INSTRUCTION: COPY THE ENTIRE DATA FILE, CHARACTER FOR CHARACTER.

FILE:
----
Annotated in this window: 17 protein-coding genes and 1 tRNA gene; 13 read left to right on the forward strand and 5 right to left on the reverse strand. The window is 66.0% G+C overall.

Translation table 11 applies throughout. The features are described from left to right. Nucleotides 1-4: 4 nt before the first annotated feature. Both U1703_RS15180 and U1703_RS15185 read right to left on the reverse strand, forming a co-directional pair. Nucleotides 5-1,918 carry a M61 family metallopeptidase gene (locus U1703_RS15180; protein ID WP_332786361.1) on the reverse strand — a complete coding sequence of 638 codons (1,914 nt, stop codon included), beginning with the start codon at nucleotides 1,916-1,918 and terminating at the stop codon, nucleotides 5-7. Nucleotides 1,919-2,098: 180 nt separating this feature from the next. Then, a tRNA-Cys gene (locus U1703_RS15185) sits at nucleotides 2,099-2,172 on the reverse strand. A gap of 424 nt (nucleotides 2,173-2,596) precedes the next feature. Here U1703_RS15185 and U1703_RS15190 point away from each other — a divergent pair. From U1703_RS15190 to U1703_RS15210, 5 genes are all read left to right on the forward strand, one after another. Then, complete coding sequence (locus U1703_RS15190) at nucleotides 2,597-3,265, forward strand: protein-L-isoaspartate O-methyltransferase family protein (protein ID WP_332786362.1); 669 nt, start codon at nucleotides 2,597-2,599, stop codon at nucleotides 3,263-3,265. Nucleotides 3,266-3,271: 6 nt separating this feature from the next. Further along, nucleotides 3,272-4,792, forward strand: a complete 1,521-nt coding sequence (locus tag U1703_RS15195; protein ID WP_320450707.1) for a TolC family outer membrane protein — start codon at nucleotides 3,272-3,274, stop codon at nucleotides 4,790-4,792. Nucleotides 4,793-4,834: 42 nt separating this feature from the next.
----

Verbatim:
Annotated in this window: 17 protein-coding genes and 1 tRNA gene; 13 read left to right on the forward strand and 5 right to left on the reverse strand. The window is 66.0% G+C overall.

Translation table 11 applies throughout. The features are described from left to right. Nucleotides 1-4: 4 nt before the first annotated feature. Both U1703_RS15180 and U1703_RS15185 read right to left on the reverse strand, forming a co-directional pair. Nucleotides 5-1,918 carry a M61 family metallopeptidase gene (locus U1703_RS15180; protein ID WP_332786361.1) on the reverse strand — a complete coding sequence of 638 codons (1,914 nt, stop codon included), beginning with the start codon at nucleotides 1,916-1,918 and terminating at the stop codon, nucleotides 5-7. Nucleotides 1,919-2,098: 180 nt separating this feature from the next. Then, a tRNA-Cys gene (locus U1703_RS15185) sits at nucleotides 2,099-2,172 on the reverse strand. A gap of 424 nt (nucleotides 2,173-2,596) precedes the next feature. Here U1703_RS15185 and U1703_RS15190 point away from each other — a divergent pair. From U1703_RS15190 to U1703_RS15210, 5 genes are all read left to right on the forward strand, one after another. Then, complete coding sequence (locus U1703_RS15190) at nucleotides 2,597-3,265, forward strand: protein-L-isoaspartate O-methyltransferase family protein (protein ID WP_332786362.1); 669 nt, start codon at nucleotides 2,597-2,599, stop codon at nucleotides 3,263-3,265. Nucleotides 3,266-3,271: 6 nt separating this feature from the next. Further along, nucleotides 3,272-4,792, forward strand: a complete 1,521-nt coding sequence (locus tag U1703_RS15195; protein ID WP_320450707.1) for a TolC family outer membrane protein — start codon at nucleotides 3,272-3,274, stop codon at nucleotides 4,790-4,792. Nucleotides 4,793-4,834: 42 nt separating this feature from the next.